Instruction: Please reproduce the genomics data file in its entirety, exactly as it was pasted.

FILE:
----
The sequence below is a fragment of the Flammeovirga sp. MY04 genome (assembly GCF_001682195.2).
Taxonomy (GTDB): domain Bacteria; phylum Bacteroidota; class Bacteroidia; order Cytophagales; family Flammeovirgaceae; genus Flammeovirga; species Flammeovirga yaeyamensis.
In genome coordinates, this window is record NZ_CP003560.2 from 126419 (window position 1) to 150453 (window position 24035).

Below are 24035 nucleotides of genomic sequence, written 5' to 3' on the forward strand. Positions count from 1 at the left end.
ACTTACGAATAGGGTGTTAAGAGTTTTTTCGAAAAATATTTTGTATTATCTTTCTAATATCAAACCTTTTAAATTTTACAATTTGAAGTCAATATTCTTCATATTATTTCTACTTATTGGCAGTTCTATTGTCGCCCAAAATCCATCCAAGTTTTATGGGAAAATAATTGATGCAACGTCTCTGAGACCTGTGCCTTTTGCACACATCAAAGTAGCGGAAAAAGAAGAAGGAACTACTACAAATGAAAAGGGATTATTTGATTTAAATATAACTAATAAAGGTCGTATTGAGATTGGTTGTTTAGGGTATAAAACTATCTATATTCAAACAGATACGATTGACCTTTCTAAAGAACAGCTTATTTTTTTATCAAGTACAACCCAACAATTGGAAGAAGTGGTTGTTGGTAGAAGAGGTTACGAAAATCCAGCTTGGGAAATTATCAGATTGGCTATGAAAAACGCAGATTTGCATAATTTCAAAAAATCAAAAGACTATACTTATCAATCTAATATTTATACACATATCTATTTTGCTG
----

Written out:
The sequence below is a fragment of the Flammeovirga sp. MY04 genome (assembly GCF_001682195.2).
Taxonomy (GTDB): domain Bacteria; phylum Bacteroidota; class Bacteroidia; order Cytophagales; family Flammeovirgaceae; genus Flammeovirga; species Flammeovirga yaeyamensis.
In genome coordinates, this window is record NZ_CP003560.2 from 126419 (window position 1) to 150453 (window position 24035).

Below are 24035 nucleotides of genomic sequence, written 5' to 3' on the forward strand. Positions count from 1 at the left end.
ACTTACGAATAGGGTGTTAAGAGTTTTTTCGAAAAATATTTTGTATTATCTTTCTAATATCAAACCTTTTAAATTTTACAATTTGAAGTCAATATTCTTCATATTATTTCTACTTATTGGCAGTTCTATTGTCGCCCAAAATCCATCCAAGTTTTATGGGAAAATAATTGATGCAACGTCTCTGAGACCTGTGCCTTTTGCACACATCAAAGTAGCGGAAAAAGAAGAAGGAACTACTACAAATGAAAAGGGATTATTTGATTTAAATATAACTAATAAAGGTCGTATTGAGATTGGTTGTTTAGGGTATAAAACTATCTATATTCAAACAGATACGATTGACCTTTCTAAAGAACAGCTTATTTTTTTATCAAGTACAACCCAACAATTGGAAGAAGTGGTTGTTGGTAGAAGAGGTTACGAAAATCCAGCTTGGGAAATTATCAGATTGGCTATGAAAAACGCAGATTTGCATAATTTCAAAAAATCAAAAGACTATACTTATCAATCTAATATTTATACACATATCTATTTTGCTG